How To Lower Tension On Sewing Machine

How to Lower Tension on Sewing Machine

We all know that tension on the sewing machine is one of the most common problems that come up when sewing. Tension is the pressure that the machine applies to the thread when pulling it through the fabric. If the tension is too tight, it can cause the stitches to bind, knot and pucker; if it’s too loose, it can cause skipped stitches and loose seams.
Finding the right tension can be tricky, especially for beginners. But with patience and practice, it’s not too difficult to learn. Here is a step-by-step guide on how to adjust the tension on your machine for perfect stitches every time.

Check the Manual

The first step is to consult your sewing machine’s manual. This will provide specific instructions on how to adjust the tension, as each machine is slightly different. Look closely at the diagram and illustrations, and make sure you understand the wording.
Also, keep in mind that the tension settings may vary depending on the fabric you’re working with. So if you change fabrics, make sure to double-check the manual.

Adjust the Pressure Dial

The pressure dial is the primary tool you need to adjust the tension. It’s usually located near the bobbin case, and it’s easy to locate. If your machine has a knob-style dial, it will be marked with numbers 1 to 10.
Turn the tension knob counterclockwise to lower the thread tension. If your machine has a digital tension display, you can use the up and down arrow keys to adjust the settings.

Begin Sewing a Test Fabric

Now you’re ready to begin sewing. Start by selecting a test fabric that is similar in weight and texture to the fabric you’ll be working with.
Begin sewing a few inches and check the stitches. If they’re too loose and loose tension is indicated, turn the pressure dial up a few notches or enter a higher number into the digital display.

Adjust the Tension Settings

If the stitches look too tight, which could be indicated by uneven stitches and stretched threads on the underside, lower the tension a few notches.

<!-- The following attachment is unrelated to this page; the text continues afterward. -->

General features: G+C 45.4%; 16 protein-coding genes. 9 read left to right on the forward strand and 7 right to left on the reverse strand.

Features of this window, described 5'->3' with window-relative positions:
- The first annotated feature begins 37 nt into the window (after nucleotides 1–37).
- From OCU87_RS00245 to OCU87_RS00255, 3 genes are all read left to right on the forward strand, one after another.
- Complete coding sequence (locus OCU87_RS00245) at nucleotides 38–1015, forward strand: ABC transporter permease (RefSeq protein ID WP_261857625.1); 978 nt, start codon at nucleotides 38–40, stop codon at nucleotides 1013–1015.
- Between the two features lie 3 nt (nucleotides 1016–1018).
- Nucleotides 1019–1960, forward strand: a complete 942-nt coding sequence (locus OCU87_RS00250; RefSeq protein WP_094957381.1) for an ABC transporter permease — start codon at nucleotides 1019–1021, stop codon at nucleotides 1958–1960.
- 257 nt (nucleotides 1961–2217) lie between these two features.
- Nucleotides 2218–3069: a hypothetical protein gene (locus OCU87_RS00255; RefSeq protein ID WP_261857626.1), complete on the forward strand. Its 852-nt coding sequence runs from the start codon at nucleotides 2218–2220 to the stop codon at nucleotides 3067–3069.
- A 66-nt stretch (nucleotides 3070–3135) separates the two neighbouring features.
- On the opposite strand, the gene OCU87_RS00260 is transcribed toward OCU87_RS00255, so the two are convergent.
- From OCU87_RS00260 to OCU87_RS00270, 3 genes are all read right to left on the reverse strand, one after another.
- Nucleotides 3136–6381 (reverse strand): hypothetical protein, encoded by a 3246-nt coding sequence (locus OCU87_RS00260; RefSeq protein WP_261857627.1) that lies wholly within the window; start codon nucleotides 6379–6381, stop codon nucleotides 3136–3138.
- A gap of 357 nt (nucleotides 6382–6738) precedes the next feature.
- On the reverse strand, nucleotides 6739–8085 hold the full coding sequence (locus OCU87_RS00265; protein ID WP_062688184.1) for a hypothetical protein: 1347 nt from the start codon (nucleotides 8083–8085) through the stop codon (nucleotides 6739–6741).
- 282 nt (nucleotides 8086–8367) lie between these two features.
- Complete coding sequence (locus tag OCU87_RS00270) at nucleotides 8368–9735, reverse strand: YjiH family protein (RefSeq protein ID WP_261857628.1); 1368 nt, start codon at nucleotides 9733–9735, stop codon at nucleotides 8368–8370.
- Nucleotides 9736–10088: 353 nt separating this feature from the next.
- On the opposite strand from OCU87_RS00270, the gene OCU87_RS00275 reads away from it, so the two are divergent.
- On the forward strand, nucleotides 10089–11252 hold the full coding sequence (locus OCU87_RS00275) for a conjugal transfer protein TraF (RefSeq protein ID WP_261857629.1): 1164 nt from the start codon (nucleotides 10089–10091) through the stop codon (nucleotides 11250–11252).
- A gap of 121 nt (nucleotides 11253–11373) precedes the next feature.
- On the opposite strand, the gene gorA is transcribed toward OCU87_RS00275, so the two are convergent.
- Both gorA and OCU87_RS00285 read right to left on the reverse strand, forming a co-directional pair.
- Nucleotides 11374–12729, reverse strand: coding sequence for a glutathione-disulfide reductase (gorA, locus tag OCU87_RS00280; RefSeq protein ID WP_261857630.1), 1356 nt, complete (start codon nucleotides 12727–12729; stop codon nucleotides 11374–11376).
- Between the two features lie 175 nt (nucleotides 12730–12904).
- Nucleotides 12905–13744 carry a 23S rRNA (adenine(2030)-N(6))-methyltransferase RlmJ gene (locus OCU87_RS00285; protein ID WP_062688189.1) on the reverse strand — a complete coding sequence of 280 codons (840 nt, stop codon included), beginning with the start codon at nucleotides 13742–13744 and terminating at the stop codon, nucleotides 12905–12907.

While you’re adjusting the tension, it’s important to be patient and take your time. Don’t be in a rush to increase the tension – slight adjustments can make a big difference.

Change the Needle

Another factor to consider is the type of needle you’re using. As needles wear out, they can sometimes cause issues with tension. So even if you’ve adjusted the tension, you should always check to make sure the needle isn’t the culprit.
If the needle is slightly bent or dull, replace it with a new, sharp needle. This will give you much better results.

Check the Thread

Threads can also impact the tension of the machine. If the thread is too thick or too thin, it can lead to tension problems.
Make sure you’re using the thread that’s recommended for your fabric type. A good rule of thumb is to double-check the thread weight when selecting a new thread. Also, check for any worn or frayed threads that could be causing tension issues.

Clean the Bobbin Case and Feed Dog

The bobbin case and feed dog also play an important role in tension control. If either one of these become clogged with lint or debris, it can affect the flow of thread, leading to tension problems.
To prevent this, make sure to regularly check the bobbin case and feed dog to make sure they’re free of lint and debris. Use a brush to brush out any blockages, and check to make sure they’re clean.

Change the Stitch Type

Sometimes tension can be affected by the type of stitch you’re using. If you’re having tension issues, try changing the stitch type and see if that helps.
For instance, straight stitches tend to require higher tension than zigzag stitches. So if you’re having tension issues, try changing to a zigzag stitch and see if that helps.

Try a Different Foot

If you’re still having tension issues, try changing the foot. Some feet, like the darning foot or free motion foot, don’t press down on the fabric as much as others, so they can help you achieve better tension.